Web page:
Local multiculturalism


The electorate of Lalor and the community that I represent has an extraordinary challenge and an extraordinary opportunity. We have people coming from all over the world and have had people coming from all over the world for 40 years. We are building a multilingual, multifaith, multicultural community from the ground up, street by street, subdivision by subdivision. You walk into schools in my electorate, and it is the most pleasant thing to see: a school assembly with children from all over the world in the same room together, learning together and working together, demonstrating the ideal world that we want to live in.

We have a unique challenge, a unique opportunity, and, as I say to my community, and I'll say it again now: what I want for the city of Wyndham, for the community that I represent in the electorate of Lalor, is for us to be looked upon as the exemplar of multiculturalism—as the success story of multiculturalism. I want to thank all of those people in my community who do this really difficult work every day: the teachers, the sports coaches and the people working in community groups.

In the last two weeks in Lalor, this is something that has been in my face in schools and at a Holi event. In Tarneit, people from all religions came together to celebrate the Indian festival of Holi. Extraordinary. I'm reminded of that, of course, because our Prime Minister is in India. There are photos today of Prime Minister Albanese celebrating Holi in India. My electorate has the largest Indian diaspora in the country. They're part of this journey with me and with everyone else in the community. I want to acknowledge the terrific announcements today, too, about higher education in the negotiations with India—around the notion that Deakin University is going to have a school in India and the notion that we're going to get an agreement between the two countries about recognising qualifications. I know what that means in that community, when so many have come to Australia as international students.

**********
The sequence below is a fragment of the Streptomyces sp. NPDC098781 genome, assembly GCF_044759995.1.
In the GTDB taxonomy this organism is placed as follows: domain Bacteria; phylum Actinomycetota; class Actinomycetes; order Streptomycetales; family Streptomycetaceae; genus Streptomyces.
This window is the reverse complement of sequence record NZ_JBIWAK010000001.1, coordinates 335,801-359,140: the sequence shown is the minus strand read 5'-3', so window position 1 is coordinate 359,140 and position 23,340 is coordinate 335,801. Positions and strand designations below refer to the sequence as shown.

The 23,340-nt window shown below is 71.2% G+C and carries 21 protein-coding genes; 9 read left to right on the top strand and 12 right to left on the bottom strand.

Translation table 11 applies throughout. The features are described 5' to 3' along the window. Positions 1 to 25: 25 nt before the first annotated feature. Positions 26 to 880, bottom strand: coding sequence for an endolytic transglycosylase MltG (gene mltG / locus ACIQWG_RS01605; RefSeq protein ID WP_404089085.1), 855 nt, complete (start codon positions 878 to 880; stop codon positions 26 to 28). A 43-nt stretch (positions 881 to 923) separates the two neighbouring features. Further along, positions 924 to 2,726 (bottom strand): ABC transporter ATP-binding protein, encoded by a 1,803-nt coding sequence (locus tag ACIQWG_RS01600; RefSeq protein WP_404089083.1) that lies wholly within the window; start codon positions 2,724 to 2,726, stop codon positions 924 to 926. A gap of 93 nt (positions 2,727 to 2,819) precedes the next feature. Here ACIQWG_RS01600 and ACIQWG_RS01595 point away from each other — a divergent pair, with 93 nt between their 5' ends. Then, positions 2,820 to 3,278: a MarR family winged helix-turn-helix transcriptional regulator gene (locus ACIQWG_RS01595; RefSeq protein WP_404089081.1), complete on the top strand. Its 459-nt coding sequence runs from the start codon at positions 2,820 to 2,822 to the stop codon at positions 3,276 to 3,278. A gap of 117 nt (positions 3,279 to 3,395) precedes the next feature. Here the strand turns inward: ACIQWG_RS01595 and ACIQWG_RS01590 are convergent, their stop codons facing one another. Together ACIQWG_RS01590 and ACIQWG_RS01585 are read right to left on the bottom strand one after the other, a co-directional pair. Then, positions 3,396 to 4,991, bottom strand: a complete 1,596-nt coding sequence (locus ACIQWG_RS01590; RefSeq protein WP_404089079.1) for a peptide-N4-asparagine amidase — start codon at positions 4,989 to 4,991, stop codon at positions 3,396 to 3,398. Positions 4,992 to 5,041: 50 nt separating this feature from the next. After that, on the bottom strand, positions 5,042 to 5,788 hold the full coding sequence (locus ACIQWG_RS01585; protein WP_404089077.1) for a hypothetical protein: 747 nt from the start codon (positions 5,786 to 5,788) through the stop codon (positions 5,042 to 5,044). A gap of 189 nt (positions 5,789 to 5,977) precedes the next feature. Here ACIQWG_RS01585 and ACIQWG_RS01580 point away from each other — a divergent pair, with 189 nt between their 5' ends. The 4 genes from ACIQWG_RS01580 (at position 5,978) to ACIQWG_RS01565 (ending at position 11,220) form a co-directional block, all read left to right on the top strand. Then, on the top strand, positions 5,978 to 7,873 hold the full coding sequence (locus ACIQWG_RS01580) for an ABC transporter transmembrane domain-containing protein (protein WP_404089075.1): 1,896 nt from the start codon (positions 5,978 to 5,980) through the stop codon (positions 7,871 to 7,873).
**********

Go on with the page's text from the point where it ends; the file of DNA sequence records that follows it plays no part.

I want to talk, too, about a particularly special person. I held my International Women's Day event last week, and this year the Lalor woman of the year is Say Htoo Eh Moero. She came as a refugee from Myanmar many years ago. She works in settlement services. She's a hero. She does this work every day.

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